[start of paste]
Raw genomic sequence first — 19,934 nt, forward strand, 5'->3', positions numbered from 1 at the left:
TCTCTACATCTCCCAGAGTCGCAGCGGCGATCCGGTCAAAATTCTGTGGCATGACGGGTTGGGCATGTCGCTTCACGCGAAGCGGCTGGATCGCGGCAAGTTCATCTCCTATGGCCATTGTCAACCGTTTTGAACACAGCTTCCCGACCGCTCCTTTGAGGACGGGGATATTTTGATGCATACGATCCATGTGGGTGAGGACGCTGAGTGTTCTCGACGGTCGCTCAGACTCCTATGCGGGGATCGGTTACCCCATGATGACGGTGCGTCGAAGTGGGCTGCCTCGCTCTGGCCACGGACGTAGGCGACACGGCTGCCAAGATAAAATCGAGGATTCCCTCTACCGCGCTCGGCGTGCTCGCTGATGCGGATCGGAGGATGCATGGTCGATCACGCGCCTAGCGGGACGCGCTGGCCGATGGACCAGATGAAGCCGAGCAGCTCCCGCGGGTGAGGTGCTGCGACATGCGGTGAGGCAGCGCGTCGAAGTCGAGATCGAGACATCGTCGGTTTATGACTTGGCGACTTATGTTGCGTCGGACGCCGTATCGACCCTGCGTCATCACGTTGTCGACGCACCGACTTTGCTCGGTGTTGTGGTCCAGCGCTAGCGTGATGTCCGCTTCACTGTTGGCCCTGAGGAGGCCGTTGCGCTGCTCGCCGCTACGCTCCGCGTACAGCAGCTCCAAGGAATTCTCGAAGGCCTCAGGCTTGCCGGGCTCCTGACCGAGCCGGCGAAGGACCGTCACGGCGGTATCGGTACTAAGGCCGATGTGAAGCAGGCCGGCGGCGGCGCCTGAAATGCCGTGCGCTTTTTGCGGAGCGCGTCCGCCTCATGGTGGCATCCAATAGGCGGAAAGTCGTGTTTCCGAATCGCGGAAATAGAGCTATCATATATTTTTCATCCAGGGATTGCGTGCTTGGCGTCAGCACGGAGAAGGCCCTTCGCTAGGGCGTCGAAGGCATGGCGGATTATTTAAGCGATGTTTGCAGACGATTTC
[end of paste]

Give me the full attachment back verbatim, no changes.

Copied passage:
Raw genomic sequence first — 19,934 nt, forward strand, 5'->3', positions numbered from 1 at the left:
TCTCTACATCTCCCAGAGTCGCAGCGGCGATCCGGTCAAAATTCTGTGGCATGACGGGTTGGGCATGTCGCTTCACGCGAAGCGGCTGGATCGCGGCAAGTTCATCTCCTATGGCCATTGTCAACCGTTTTGAACACAGCTTCCCGACCGCTCCTTTGAGGACGGGGATATTTTGATGCATACGATCCATGTGGGTGAGGACGCTGAGTGTTCTCGACGGTCGCTCAGACTCCTATGCGGGGATCGGTTACCCCATGATGACGGTGCGTCGAAGTGGGCTGCCTCGCTCTGGCCACGGACGTAGGCGACACGGCTGCCAAGATAAAATCGAGGATTCCCTCTACCGCGCTCGGCGTGCTCGCTGATGCGGATCGGAGGATGCATGGTCGATCACGCGCCTAGCGGGACGCGCTGGCCGATGGACCAGATGAAGCCGAGCAGCTCCCGCGGGTGAGGTGCTGCGACATGCGGTGAGGCAGCGCGTCGAAGTCGAGATCGAGACATCGTCGGTTTATGACTTGGCGACTTATGTTGCGTCGGACGCCGTATCGACCCTGCGTCATCACGTTGTCGACGCACCGACTTTGCTCGGTGTTGTGGTCCAGCGCTAGCGTGATGTCCGCTTCACTGTTGGCCCTGAGGAGGCCGTTGCGCTGCTCGCCGCTACGCTCCGCGTACAGCAGCTCCAAGGAATTCTCGAAGGCCTCAGGCTTGCCGGGCTCCTGACCGAGCCGGCGAAGGACCGTCACGGCGGTATCGGTACTAAGGCCGATGTGAAGCAGGCCGGCGGCGGCGCCTGAAATGCCGTGCGCTTTTTGCGGAGCGCGTCCGCCTCATGGTGGCATCCAATAGGCGGAAAGTCGTGTTTCCGAATCGCGGAAATAGAGCTATCATATATTTTTCATCCAGGGATTGCGTGCTTGGCGTCAGCACGGAGAAGGCCCTTCGCTAGGGCGTCGAAGGCATGGCGGATTATTTAAGCGATGTTTGCAGACGATTTC